How to make an art-deco style coffee table

Set the scene for coffee and conversation with this DIY art deco-style coffee table. The finished size is 570mm wide and 400mm high, making this piece perfect for a side or coffee table.

Bunnings magazine, April 2020

Tools and materials

1.2m length 42mm x 42mm DAR pine

10mm drill bit

11 x 2400mm lengths of 19mm tri-quad moulding

120-grit abrasive paper with sanding block

400mm x 35mm x 75mm timber offcut

40mm timber screws

50mm angled paintbrush

60mm timber screws

8G countersinking bit

Brad nailer with 25mm nails

Builder’s square

Clean cloths

Drill with driver bit

Jigsaw with wood-cutting blade

MDF panel 1200mm x 600mm x 16mm

MDF panel 900mm x 600mm x 9mm

Measuring tape and pen

Mini roller with tray

Mitre saw or hand saw

Paint in contrasting colours (we used Taubmans Endure interior doors & trims semi gloss in Crab Shell for the top and Plum Jam for the base)

Random orbital sander with 120-grit abrasive disc

Safety equipment

Small hammer

String

Timber filler

Woodworking adhesive

1. Measure and cut the MDF

Using a mitre or hand saw, trim MDF panels to make one 9mm-thick 600mm square and two 16mm-thick 600mm squares. Cut a 9mm-thick tabletop circle 530mm in diameter. Use the tabletop to mark and cut structural top and base circles from the 16mm-thick MDF.

Expert tip: The trick to cutting circles for this table is to use MDF, which is a composite material that doesn’t have a grain, making it easier to cut with a jigsaw.

A sheet of MDF cut into a circular shape

2. Cut the supports

On the 42mm square pine, measure three 320mm supports and three 50mm feet, cutting with a mitre saw. Use a countersinking bit to drill holes into each third of the top, apply adhesive and secure the supports with 40mm screws. Turn assembly upside down to attach the base, using a builder’s square to line them up.

Drilling through a round piece of mdf to countersink and attach the table supports

3. Measure and cut the quad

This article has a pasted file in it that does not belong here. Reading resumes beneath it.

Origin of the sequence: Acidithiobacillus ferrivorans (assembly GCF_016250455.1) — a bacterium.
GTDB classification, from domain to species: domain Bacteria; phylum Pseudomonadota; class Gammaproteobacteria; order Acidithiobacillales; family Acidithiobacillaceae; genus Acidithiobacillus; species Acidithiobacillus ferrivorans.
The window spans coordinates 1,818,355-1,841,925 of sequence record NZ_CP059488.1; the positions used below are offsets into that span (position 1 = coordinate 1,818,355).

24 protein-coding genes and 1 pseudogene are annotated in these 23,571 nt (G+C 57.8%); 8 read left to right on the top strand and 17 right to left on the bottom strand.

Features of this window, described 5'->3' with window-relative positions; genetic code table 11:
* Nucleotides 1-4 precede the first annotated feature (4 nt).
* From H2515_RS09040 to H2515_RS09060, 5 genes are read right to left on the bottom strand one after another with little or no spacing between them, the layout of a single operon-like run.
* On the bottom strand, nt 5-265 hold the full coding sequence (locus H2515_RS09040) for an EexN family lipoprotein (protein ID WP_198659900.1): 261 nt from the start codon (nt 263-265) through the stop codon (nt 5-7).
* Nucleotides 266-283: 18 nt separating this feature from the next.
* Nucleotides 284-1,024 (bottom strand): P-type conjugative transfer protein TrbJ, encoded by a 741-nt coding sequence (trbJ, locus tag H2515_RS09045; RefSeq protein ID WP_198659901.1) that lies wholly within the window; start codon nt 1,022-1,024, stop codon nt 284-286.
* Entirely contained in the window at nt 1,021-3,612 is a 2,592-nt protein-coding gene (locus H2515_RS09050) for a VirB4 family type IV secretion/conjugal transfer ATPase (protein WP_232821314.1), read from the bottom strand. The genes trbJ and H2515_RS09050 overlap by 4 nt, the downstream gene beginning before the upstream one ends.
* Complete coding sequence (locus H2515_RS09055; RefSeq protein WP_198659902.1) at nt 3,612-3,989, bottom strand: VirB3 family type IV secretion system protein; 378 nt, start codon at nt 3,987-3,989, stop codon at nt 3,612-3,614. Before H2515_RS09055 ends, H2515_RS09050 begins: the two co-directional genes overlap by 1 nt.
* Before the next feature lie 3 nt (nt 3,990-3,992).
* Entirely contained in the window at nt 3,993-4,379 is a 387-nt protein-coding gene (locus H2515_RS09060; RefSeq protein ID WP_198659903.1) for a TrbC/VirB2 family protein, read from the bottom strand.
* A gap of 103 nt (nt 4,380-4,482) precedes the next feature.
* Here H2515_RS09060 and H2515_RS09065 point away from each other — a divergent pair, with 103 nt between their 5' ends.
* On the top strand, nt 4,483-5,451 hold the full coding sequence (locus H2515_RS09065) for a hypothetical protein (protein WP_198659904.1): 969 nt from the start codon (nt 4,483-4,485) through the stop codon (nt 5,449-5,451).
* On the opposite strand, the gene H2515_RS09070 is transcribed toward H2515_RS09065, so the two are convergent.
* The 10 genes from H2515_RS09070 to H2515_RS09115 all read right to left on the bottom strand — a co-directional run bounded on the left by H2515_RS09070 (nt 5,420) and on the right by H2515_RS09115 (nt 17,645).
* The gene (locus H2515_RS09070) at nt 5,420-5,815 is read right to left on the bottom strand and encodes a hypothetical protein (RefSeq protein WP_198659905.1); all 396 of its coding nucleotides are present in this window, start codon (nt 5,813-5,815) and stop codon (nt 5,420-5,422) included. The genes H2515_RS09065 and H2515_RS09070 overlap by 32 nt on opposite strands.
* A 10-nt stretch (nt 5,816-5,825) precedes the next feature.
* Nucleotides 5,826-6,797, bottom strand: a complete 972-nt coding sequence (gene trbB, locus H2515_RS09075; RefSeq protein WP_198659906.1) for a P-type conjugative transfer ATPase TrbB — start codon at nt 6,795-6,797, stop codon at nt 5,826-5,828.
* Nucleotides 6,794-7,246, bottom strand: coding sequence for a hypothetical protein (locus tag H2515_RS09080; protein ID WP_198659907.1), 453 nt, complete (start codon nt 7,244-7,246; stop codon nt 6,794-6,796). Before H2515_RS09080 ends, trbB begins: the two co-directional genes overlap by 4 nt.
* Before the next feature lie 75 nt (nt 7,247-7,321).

On a length of 19mm tri-quad moulding, measure 395mm, then use a stopper on the mitre saw to cut 62 strips of equal length.

Tip: To set up a stopper, use the fence on the saw table or use a clamp with timber offcuts, cutting up to three lengths at a time.

Using a Ryobi mitre saw to cut lengths of timber

4. Apply the adhesive

Working in sections of about 150mm, apply adhesive around the edges of the top and base.

Tip: The top is upside down on the work surface. Position a strip against the adhesive, resting the end flat on the work surface and nailing into the base. Use a builder’s square to check the strip is straight before nailing to the top. Position the next strip flush against the first to secure.

Applying adhesive glue and using a nail gun to secure timber to table

5. Continue to glue on the quad

Repeat with the remaining strips, working in sections and wiping adhesive drips with a damp cloth. To start each section, use the builder’s square to check the strip is straight. At the last section, before applying adhesive, dry-fit the strips to check if they fit evenly or require spacing out slightly.

Using a ruler to align and glue on the surrounding timber

6. Screw on the feet

Use a countersinking bit to drill holes into the centres of the feet, position them onto thirds of the base, apply adhesive and secure with 60mm screws. Turn the assembly over and check all the nails are secure, tapping any protruding heads with a small hammer.

Assembled table turned upside-down to attach three cubed feet

7. Sand and fill holes

Use a random orbital sander with 120-grit abrasive disc to smooth around the strips to ensure theyre level with the top, then smooth around the base. Cover nails and the guide hole in the tabletop with timber filler, leaving to dry before sanding lightly using 120-grit abrasive paper with a sanding block.

Sanding the top of the table with a Ryobi orbital sander

8. Paint your table

Elevate the table on offcuts, then use a 50mm angled brush to apply three even coats of paint, leaving to dry between each. Use a mini roller with tray to apply three coats to the tabletop, leaving to dry.

Using a brush to paint the assembled table a shade of deep red

9. Attach the tabletop

To attach the tabletop, apply adhesive underneath, centre it over the top of the table, push down and leave to dry.

a complete art-deco table, painted red with a round, orange table top

Photography credit: Cath Muscat, Natasha Dickins

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Health & Safety

Please make sure you use all equipment appropriately and safely when following the advice in these D.I.Y. videos. You need to be familiar with how to use equipment safely and follow the instructions that came with the equipment. If you are unsure, you may feel it is safest to consult an expert, such as the manufacturer or an expert Bunnings Team Member.

Grave health hazards are linked to asbestos, which may be in homes built up to 1990. Health hazards may result from exposure to lead-based paints in older materials and copper chromium arsenic (CCA) treated timber. For information on the dangers of asbestos, lead-based paint and CCA treated timber and tips for dealing with these materials contact your local council's Environmental Health Officer or visit our Health & Safety page. You can also use a simple test kit from Bunnings to indicate the presence of lead-based paint.
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